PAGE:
I used to live with a wonderful canine friend. She was quiet and shy. But once she had warmed up to the duck and me we actually became best friends. Another person who wanted to win her friendship was the mailman. Every time he delivered a parcel he would ask for her by her name and give her a treat. Even if she was too scared to come up to him and instead observed the two weird humans standing at the front door from a safe distance, the friendly mailman would leave a treat for her. After a while, another dog had moved in, a dog who didn’t hesitate whenever the occasion for a snack arose. The first time the mailman encountered our new housemate he had been planning to give our quiet friend her treat, but she was too shy to come up to him. Instead, her new friend ran up to the door (and almost out of it) to snag the treat. As the mailman attempted anew to get a snack to our quiet friend, it went to the wrong dog again. So, instead, he gave me two snacks (how fair!) to give her later, when she’d be alone and could eat them in peace. Sometimes, if he didn’t see our quiet friend because she was taking a nap, the friendly mailman would ask us where she was and leave four snacks behind (two per dog). If I were a dog, it would feel like Christmas each time Santa Claus came to town disguised as a parcel deliverer. The parcels might have been paid for in advance, but the dog treats came out of his personal secret Santa bag. Sure, befriending all the dogs in the neighborhood is a smart move if you are a mailman because that can make your work exponentially easier (if you believe the cliche), but I also think that a lot of pure altruism came into learning the name of every dog that friendly mailman would encounter on his daily route. When I grow up, I want to be just as cool and kind as my favorite mailman!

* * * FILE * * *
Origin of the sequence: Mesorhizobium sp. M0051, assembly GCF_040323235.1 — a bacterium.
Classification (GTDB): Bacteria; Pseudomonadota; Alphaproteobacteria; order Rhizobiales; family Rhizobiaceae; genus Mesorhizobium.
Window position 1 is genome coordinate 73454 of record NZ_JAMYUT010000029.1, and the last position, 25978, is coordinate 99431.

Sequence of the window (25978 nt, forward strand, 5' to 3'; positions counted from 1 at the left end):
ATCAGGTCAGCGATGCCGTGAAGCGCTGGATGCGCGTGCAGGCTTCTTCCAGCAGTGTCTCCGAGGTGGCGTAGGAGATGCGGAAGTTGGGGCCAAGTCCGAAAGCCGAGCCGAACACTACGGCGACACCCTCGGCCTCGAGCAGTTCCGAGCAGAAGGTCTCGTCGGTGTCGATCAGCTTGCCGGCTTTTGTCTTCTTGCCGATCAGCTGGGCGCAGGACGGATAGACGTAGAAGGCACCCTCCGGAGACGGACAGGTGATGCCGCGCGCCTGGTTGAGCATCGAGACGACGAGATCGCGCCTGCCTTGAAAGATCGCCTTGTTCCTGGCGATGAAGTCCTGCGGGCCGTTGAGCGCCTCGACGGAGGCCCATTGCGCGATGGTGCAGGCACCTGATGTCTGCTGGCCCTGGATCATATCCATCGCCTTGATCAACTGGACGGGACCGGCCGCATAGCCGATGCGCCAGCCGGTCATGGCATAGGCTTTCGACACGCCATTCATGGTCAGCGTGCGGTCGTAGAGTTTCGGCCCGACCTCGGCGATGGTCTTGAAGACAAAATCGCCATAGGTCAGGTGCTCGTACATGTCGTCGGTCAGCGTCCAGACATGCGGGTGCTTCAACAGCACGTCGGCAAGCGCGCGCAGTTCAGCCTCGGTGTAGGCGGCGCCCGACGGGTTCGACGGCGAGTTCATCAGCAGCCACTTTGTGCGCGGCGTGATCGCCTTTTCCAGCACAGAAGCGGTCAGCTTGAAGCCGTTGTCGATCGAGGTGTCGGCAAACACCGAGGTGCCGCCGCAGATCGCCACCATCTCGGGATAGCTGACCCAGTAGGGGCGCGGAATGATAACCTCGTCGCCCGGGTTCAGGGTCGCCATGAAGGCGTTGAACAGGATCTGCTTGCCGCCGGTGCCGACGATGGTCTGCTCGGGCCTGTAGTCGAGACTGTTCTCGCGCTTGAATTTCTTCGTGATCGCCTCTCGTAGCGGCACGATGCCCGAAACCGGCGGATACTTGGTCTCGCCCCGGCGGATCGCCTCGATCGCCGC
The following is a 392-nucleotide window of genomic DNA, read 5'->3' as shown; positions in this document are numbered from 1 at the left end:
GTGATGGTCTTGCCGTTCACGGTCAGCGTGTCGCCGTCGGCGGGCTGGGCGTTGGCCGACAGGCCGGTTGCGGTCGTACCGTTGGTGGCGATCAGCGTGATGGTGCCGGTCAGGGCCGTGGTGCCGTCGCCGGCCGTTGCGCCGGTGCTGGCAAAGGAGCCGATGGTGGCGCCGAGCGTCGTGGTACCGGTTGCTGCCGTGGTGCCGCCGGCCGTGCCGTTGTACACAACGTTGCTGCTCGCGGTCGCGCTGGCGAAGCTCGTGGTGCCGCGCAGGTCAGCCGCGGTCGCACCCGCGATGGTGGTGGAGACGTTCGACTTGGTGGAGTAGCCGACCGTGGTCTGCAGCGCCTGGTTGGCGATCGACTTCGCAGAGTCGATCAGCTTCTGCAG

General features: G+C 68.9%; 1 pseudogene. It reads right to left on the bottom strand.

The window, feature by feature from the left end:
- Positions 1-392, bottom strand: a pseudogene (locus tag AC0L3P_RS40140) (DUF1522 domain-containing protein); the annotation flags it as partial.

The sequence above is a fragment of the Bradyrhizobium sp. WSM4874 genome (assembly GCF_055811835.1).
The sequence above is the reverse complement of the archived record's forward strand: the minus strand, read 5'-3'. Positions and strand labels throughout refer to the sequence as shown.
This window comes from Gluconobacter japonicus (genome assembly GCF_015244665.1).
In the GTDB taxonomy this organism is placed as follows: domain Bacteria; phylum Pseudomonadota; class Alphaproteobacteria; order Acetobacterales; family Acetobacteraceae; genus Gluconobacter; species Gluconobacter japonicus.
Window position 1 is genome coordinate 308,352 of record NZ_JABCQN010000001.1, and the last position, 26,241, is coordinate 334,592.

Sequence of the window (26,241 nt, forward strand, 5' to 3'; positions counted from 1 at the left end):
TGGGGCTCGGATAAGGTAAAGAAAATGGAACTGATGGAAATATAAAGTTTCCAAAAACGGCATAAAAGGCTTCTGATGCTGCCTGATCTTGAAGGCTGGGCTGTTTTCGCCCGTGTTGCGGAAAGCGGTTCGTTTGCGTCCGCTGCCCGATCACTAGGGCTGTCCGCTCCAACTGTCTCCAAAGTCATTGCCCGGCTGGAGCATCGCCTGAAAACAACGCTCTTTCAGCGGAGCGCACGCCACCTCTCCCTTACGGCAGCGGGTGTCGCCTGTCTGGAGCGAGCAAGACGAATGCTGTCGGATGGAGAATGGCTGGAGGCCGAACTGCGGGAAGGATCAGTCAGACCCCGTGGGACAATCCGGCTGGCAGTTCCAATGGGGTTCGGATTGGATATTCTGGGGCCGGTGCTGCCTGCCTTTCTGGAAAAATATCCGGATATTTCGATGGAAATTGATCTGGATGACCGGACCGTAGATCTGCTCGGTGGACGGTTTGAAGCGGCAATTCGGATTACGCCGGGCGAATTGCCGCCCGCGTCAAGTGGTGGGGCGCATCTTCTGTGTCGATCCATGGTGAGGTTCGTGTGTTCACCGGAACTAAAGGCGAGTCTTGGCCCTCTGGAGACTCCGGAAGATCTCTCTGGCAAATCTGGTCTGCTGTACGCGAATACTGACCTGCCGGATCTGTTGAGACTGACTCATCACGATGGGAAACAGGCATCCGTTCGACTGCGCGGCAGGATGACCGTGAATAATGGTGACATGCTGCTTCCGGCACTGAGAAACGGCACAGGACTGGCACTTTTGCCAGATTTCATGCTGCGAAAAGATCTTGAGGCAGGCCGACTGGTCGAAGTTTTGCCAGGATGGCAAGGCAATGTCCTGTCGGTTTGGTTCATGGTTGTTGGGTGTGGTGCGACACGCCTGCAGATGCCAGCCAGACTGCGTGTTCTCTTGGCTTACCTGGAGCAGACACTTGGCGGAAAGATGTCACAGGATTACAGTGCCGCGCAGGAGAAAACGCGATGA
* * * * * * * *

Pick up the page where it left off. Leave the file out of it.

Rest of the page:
Do you remember how in love the duck and I were with Japan Post and how they redeliver your missed parcel to a location and within a time slot of your choosing (even more than once, if you are a complete failure)? Well, the same can’t be said for our experiences with the German equivalent, unfortunately.
See, the duck and I are huge fans of old-fashioned mail (but not telegrams – they were such a hassle back in our childhood days). There’s almost nothing that beats a nice little postcard or a cute personal letter; they just have so much more character than a conversation on your favorite messaging app, and last much longer than a video chat. That is why the duck and I used our first visit to a Berlin post office earlier this year to grab a couple of those ten-packs of self-adhesive stamps (because you never know when you’ll have a sudden urge to send a postcard but are too lazy to go to the nearest post office to buy a single stamp – also, how dare those stupid water-activated pieces of paper call themselves stamps?!).
Doesn’t the duck look happy with all those stamps? Well, we both were! Did I mention how much the duck and I love mail? This year, however, Deutsche Post has tried very hard to shake our belief in snail mail:
Now that Christmas is approaching, much faster than we’d like because the festive season is by far our favorite time of the year, there’s this self-imposed force (gosh, are we excited to watch the new Star Wars!) to be social and at least send out a few Christmas cards to show that we’re still alive and have not turned into trains ourselves (yet). Anyway, this post is about how amazing and reliable the Japanese postal services are.
Our first proper encounter probably was when we found this red and white card in our mail box because we had missed a delivery – Santa colors are the best colors! But what does it mean?! Handicapped by our miserable Japanese skills, we turned to our friend Google and found this useful guide on navigating through the Japan Post website. That was going to be the beginning of our postal service appreciation journey: Continue reading